Part III—The Perfect Storm
The genius of fighters like Rocky Marciano, Carlos Monzon and Marvin Hagler is not only in the ways they found to continually defeat their opponents, but in the ways they continually managed to avoid beating themselves. Even the greatest fighters occasionally leave themselves open to upsets. Some fighters underestimate their opponents. Joe Louis underestimated Billy Conn and would have lost the title if Conn had stepped back and let the fight go to the cards. Some fighters have problems with self-control. Roberto Duran frequently went on eating binges after his fights, and regaining his fighting form in time for the next bout became increasingly difficult as he got older. Some fighters don’t train hard enough, thinking they can walk through the fight. Sonny Liston did that in preparation for his bout with Cassius Clay. Clay knocked him out, changed his name to Muhammad Ali, and nearly fell into the same trap eleven years later in Manila, when a supposedly washed up Joe Frazier gave him the most brutal fight of his life.
In these cases, the fighters expect their talent to save them should they get in trouble. This is a form of hubris, and it is very difficult to defeat. If your fights consistently leave you going through the motions, it won’t be long before you stop thinking you can be beat. For these fighters, the saying goes, their greatest opponent is themselves.
Mike Tyson’s camp in Tokyo was in chaos. Tyson wasn’t training, wasn’t working hard enough. He was reeling from his brief marriage and highly publicized divorce from actress Robin Givens, who claimed he’d beaten her frequently. He’d severed ties with the last remnants of the camp of Cus D’Amato (the man who’d been like a father to Tyson in his formative years) when he fired longtime trainer Kevin Rooney. Now, he was surrounded by hangers on and yes-men, and paraded around as the prize pony in the stable of promoter Don King. It was Givens who had convinced Tyson to bring in Don King, and it was King who had convinced Tyson that he, and no one else, had the best interests of Tyson’s career at heart.
Tyson’s behavior was a whirlwind of bad omens. Car wrecks. Stories of him going on rampages. New people all around who seemed eager to fleece him for his money. Press coverage everywhere he went. He wasn’t prepared, and his lack of self-control was regular public fodder for a press corps that found their access to the champ severely limited.
Aaron Snowell, Tyson’s new trainer, was alarmed at how difficult Tyson was to deal with. He often refused to run in the mornings, and frequently ignored his trainer’s instructions. Oliver McCall, who had lost to Buster Douglas, tried to alert Tyson to the danger he was facing.
According to McCall: “I looked at Mike, I said, ‘Listen, don’t undersestimate Buster Douglas. I lost to Buster. You talking like…he ain’t nothing.’”
Tyson didn’t take Buster Douglas seriously, but he didn’t seem to take anyone or anything seriously anymore. With all the distractions and no one to hold his frequent mood shifts in check and keep him focused, Tyson was on his way to the worst night of his career.
And still, none of this would have mattered if not for the circumstances on the other side. Many assumed that Tyson, on his worst night, would beat Buster Douglas (or almost anyone else) on his best night. Add to that the fact that Buster Douglas never seemed to have a “best night” due to his frequent lack of training and preparation and, even with all the problems, Tyson still looked unbeatable.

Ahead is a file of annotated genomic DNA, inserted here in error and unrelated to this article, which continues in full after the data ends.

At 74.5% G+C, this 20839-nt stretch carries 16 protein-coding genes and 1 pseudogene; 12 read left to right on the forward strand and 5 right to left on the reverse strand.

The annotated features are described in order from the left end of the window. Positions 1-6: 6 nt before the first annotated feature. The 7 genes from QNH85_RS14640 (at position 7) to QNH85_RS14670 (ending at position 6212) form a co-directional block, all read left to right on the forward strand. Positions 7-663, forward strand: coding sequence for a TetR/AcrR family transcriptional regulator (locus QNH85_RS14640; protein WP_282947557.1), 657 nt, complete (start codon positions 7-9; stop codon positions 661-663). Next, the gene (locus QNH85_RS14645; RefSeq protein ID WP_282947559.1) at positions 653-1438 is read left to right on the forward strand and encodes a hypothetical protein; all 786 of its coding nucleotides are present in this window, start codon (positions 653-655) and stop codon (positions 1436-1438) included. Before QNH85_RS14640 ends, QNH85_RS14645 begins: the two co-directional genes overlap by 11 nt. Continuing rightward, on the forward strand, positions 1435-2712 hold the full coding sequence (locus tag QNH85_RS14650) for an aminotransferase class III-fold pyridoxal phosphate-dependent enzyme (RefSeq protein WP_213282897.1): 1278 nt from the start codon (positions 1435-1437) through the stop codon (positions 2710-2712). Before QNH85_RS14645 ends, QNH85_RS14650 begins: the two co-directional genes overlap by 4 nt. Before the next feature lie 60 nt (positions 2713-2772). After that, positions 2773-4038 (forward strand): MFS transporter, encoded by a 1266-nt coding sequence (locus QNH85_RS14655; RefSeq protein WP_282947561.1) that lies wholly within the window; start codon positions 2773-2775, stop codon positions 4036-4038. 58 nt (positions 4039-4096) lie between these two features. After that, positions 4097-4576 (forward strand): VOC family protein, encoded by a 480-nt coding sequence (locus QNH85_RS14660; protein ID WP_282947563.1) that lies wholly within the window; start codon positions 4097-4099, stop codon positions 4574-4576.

Then, just over three weeks before the fight, Douglas’s mother, Lula Pearl, died of a stroke.
In interviews, Douglas referred to his mother as his best friend, and there were stories of how she would drag him off the basketball court and down to the boxing gym so that his father could continue training him. Douglas now had the title shot his father never got, and the opportunity his mother always wanted him to have. His trainer suggested canceling the fight, but Douglas refused. He dedicated his upcoming performance to his mother and locked in to his training. By the time the fight came around, Douglas was in excellent shape and more focused than at any other point in his career. He was determined to fight the fight of his life. Most importantly, when he entered the ring, he had no fear of the man in the other corner.
For Mike Tyson, fear was a powerful weapon. He’d grown accustomed to winning easily and quickly, due in no small part to the fear he inspired. Good fighters, even great fighters like Michael Spinks, came out flat footed against him. They weren’t fighting to win. They were fighting defensively, trying not to get killed. Douglas, on the other hand, came out those first few rounds in the Tokyo Dome, and came right at Mike Tyson. He went toe to toe with the champ. Even when Tyson finally started to get aggressive in the third round, Douglas refused to back down. And even with his reputation for fading in the later rounds, it became clear as the fight went on that Douglas was not only in to make a decent showing, but that he was about to give Tyson the fight of his life.
By the fifth round, Mike Tyson was backing down in the face of Buster’s powerful, loaded up shots, and his corner was shockingly unprepared to deal with the damage he was taking. Aaron Snowell hadn’t even bothered to pack and endswell (a piece of metal used to control swelling), and had to resort to filling a rubber glove with ice water and holding it against Tyson’s swelling eye. The commentary went from surprise that Douglas wasn’t down, to admiration that he had come to fight, to a growing awareness that Tyson was primed to get knocked out. After seven rounds, Buster Douglas was winning nearly every round and showed few signs of slowing.
But before he could knock out Tyson, he’d have to overcome his long history of fading at the end, not to mention a monster punch that Tyson was keeping in the tank.